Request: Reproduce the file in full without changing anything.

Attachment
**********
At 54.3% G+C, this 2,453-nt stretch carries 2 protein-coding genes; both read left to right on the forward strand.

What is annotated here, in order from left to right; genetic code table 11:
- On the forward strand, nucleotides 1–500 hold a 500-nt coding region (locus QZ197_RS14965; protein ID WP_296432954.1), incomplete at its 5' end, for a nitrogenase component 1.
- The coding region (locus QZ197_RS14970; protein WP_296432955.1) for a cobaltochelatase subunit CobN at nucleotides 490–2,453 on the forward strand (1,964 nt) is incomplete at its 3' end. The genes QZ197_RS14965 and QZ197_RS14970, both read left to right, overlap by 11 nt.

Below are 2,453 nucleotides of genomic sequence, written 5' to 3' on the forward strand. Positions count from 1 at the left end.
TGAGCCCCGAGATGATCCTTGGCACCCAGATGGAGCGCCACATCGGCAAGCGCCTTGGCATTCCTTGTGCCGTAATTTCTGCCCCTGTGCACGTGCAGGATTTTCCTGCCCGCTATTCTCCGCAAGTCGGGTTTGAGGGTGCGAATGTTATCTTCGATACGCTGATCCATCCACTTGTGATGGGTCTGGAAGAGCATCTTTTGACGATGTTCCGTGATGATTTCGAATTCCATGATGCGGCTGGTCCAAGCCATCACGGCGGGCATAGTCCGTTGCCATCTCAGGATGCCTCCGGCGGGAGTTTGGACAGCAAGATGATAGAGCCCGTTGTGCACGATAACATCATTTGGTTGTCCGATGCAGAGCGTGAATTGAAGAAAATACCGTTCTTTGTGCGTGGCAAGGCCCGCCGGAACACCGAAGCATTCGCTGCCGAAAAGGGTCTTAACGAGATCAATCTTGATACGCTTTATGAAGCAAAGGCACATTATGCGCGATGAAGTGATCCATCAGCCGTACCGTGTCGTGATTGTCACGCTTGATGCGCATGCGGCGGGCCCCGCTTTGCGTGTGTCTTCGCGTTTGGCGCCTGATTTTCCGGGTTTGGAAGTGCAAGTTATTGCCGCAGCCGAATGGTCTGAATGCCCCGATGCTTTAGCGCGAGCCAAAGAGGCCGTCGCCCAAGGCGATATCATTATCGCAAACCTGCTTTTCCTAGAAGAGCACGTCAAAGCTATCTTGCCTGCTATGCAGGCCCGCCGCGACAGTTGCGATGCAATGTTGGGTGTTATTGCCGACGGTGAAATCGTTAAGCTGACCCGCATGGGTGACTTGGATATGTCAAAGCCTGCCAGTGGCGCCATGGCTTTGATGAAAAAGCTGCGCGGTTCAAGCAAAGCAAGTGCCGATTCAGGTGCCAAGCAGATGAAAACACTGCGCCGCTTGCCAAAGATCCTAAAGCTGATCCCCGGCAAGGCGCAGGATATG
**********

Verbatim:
At 54.3% G+C, this 2,453-nt stretch carries 2 protein-coding genes; both read left to right on the forward strand.

What is annotated here, in order from left to right; genetic code table 11:
- On the forward strand, nucleotides 1–500 hold a 500-nt coding region (locus QZ197_RS14965; protein ID WP_296432954.1), incomplete at its 5' end, for a nitrogenase component 1.
- The coding region (locus QZ197_RS14970; protein WP_296432955.1) for a cobaltochelatase subunit CobN at nucleotides 490–2,453 on the forward strand (1,964 nt) is incomplete at its 3' end. The genes QZ197_RS14965 and QZ197_RS14970, both read left to right, overlap by 11 nt.

Below are 2,453 nucleotides of genomic sequence, written 5' to 3' on the forward strand. Positions count from 1 at the left end.
TGAGCCCCGAGATGATCCTTGGCACCCAGATGGAGCGCCACATCGGCAAGCGCCTTGGCATTCCTTGTGCCGTAATTTCTGCCCCTGTGCACGTGCAGGATTTTCCTGCCCGCTATTCTCCGCAAGTCGGGTTTGAGGGTGCGAATGTTATCTTCGATACGCTGATCCATCCACTTGTGATGGGTCTGGAAGAGCATCTTTTGACGATGTTCCGTGATGATTTCGAATTCCATGATGCGGCTGGTCCAAGCCATCACGGCGGGCATAGTCCGTTGCCATCTCAGGATGCCTCCGGCGGGAGTTTGGACAGCAAGATGATAGAGCCCGTTGTGCACGATAACATCATTTGGTTGTCCGATGCAGAGCGTGAATTGAAGAAAATACCGTTCTTTGTGCGTGGCAAGGCCCGCCGGAACACCGAAGCATTCGCTGCCGAAAAGGGTCTTAACGAGATCAATCTTGATACGCTTTATGAAGCAAAGGCACATTATGCGCGATGAAGTGATCCATCAGCCGTACCGTGTCGTGATTGTCACGCTTGATGCGCATGCGGCGGGCCCCGCTTTGCGTGTGTCTTCGCGTTTGGCGCCTGATTTTCCGGGTTTGGAAGTGCAAGTTATTGCCGCAGCCGAATGGTCTGAATGCCCCGATGCTTTAGCGCGAGCCAAAGAGGCCGTCGCCCAAGGCGATATCATTATCGCAAACCTGCTTTTCCTAGAAGAGCACGTCAAAGCTATCTTGCCTGCTATGCAGGCCCGCCGCGACAGTTGCGATGCAATGTTGGGTGTTATTGCCGACGGTGAAATCGTTAAGCTGACCCGCATGGGTGACTTGGATATGTCAAAGCCTGCCAGTGGCGCCATGGCTTTGATGAAAAAGCTGCGCGGTTCAAGCAAAGCAAGTGCCGATTCAGGTGCCAAGCAGATGAAAACACTGCGCCGCTTGCCAAAGATCCTAAAGCTGATCCCCGGCAAGGCGCAGGATATG